“We can see a drive to have multi-asset trading systems enabling participants to consider their overall position at every point – clearly having the proper systems and technology to enable this becomes important as more assets are traded electronically. We have also seen firms sharing the know-how among asset classes and trying to capitalise quickly on new opportunities that arise.”
Financial consultancy and research firm Celent believes the future of SEFs and OTFs will be very choppy – a rollout of the platforms over two to three years, with wide block trading limits will require the industry to get comfortable with the idea of SEFs and OTFs “fairly quickly”. In its November 2011 report, Swap Execution Facilities and Organised Trading Facilities, a New Market Structure Emerges, the firm warns that regulatory momentum could fade and whatever market architecture is least disruptive but in the spirit of Dodd-Frank and the European Market Infrastructure Regulation could be adopted by end of 2013.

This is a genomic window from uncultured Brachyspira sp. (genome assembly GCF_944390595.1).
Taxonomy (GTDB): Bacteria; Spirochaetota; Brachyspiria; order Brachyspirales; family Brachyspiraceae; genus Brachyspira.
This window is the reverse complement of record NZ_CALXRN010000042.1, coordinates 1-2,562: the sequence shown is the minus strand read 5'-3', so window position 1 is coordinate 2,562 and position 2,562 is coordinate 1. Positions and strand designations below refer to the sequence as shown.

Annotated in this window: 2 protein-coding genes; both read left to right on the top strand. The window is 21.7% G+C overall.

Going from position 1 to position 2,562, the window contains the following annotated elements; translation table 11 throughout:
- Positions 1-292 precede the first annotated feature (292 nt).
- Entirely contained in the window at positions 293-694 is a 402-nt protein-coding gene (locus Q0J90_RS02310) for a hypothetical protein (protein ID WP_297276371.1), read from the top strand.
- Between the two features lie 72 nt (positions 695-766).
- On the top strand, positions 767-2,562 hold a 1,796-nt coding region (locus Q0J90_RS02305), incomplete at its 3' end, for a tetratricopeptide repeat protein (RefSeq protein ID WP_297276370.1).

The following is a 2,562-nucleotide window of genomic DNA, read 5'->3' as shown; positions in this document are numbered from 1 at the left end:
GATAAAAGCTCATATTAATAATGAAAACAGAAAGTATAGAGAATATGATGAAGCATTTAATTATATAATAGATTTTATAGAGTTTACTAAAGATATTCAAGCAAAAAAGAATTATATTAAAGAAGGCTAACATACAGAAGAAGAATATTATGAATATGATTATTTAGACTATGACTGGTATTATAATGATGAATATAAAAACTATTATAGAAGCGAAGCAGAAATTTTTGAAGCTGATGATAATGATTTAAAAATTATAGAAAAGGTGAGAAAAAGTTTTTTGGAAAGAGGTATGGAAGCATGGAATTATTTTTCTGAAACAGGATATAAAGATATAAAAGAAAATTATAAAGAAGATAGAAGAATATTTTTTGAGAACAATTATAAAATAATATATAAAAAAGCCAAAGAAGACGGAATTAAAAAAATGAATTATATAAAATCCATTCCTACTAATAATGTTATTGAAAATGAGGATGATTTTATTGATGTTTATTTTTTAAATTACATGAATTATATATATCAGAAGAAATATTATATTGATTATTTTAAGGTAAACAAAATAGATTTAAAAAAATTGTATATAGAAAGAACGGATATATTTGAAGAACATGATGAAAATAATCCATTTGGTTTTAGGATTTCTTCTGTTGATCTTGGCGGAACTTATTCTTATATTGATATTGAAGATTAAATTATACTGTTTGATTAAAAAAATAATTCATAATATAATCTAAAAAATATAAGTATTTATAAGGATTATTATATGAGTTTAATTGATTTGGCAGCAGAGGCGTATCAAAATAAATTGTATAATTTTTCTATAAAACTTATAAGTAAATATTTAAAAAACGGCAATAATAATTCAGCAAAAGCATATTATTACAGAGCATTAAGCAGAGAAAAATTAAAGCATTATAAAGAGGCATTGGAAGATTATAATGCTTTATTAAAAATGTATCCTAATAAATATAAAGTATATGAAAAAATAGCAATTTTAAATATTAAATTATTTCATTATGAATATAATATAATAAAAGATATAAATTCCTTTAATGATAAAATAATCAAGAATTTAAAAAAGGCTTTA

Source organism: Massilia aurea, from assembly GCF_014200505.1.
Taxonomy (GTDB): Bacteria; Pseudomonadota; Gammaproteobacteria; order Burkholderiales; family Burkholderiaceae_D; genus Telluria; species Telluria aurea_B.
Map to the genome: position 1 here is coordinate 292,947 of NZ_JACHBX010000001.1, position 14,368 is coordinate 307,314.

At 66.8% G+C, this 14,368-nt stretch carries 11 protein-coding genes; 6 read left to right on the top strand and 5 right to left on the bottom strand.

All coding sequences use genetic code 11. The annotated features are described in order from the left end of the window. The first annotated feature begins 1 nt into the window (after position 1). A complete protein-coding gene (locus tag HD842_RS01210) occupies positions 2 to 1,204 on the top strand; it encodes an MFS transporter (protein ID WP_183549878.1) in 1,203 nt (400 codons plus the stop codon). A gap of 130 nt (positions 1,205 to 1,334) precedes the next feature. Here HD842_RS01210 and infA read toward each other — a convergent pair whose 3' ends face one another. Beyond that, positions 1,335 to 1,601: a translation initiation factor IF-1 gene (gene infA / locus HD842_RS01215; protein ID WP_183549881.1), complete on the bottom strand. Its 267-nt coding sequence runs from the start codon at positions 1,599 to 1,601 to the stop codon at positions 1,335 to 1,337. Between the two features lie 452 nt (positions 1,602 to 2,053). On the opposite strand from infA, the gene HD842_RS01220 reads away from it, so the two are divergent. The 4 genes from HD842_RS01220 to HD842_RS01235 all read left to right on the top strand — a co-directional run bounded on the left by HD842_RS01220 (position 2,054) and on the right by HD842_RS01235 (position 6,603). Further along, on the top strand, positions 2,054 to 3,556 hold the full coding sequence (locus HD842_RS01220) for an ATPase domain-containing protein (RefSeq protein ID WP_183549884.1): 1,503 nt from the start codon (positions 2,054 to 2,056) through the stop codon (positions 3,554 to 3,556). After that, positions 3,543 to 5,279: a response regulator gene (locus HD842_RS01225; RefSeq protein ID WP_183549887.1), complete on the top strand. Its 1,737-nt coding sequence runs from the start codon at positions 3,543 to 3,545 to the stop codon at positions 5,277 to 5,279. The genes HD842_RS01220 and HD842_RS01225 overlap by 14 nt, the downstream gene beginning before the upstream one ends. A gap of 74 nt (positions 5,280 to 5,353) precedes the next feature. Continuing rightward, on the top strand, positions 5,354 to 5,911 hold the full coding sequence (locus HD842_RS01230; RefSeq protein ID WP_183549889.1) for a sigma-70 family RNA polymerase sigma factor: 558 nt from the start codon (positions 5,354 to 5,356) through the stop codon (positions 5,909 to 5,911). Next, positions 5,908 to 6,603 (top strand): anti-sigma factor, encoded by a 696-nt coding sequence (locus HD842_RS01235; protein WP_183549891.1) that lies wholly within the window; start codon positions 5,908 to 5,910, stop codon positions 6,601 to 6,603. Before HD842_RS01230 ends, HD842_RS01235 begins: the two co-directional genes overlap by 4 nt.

Celent identifies three key factors that have to be considered; price discovery, trade lifecycle and profitability. Unless these are balanced, the market structure could evolve into a scenario where “nobody wins, as liquidity goes elsewhere, dealer profitability and engagement dry up, and the high cost to trade spurs users to seek risk transfer in other financial products and markets”.
Overall, while Celent believes that SEFs/OTFs will make the swaps market more electronic, transparent and competitive, it says not all transparency is equal. “We especially believe price discovery could be hindered unless careful consideration is made to ensure the rules are adaptable and reflect the reality that the swaps market has far less liquidity than some people imagine.”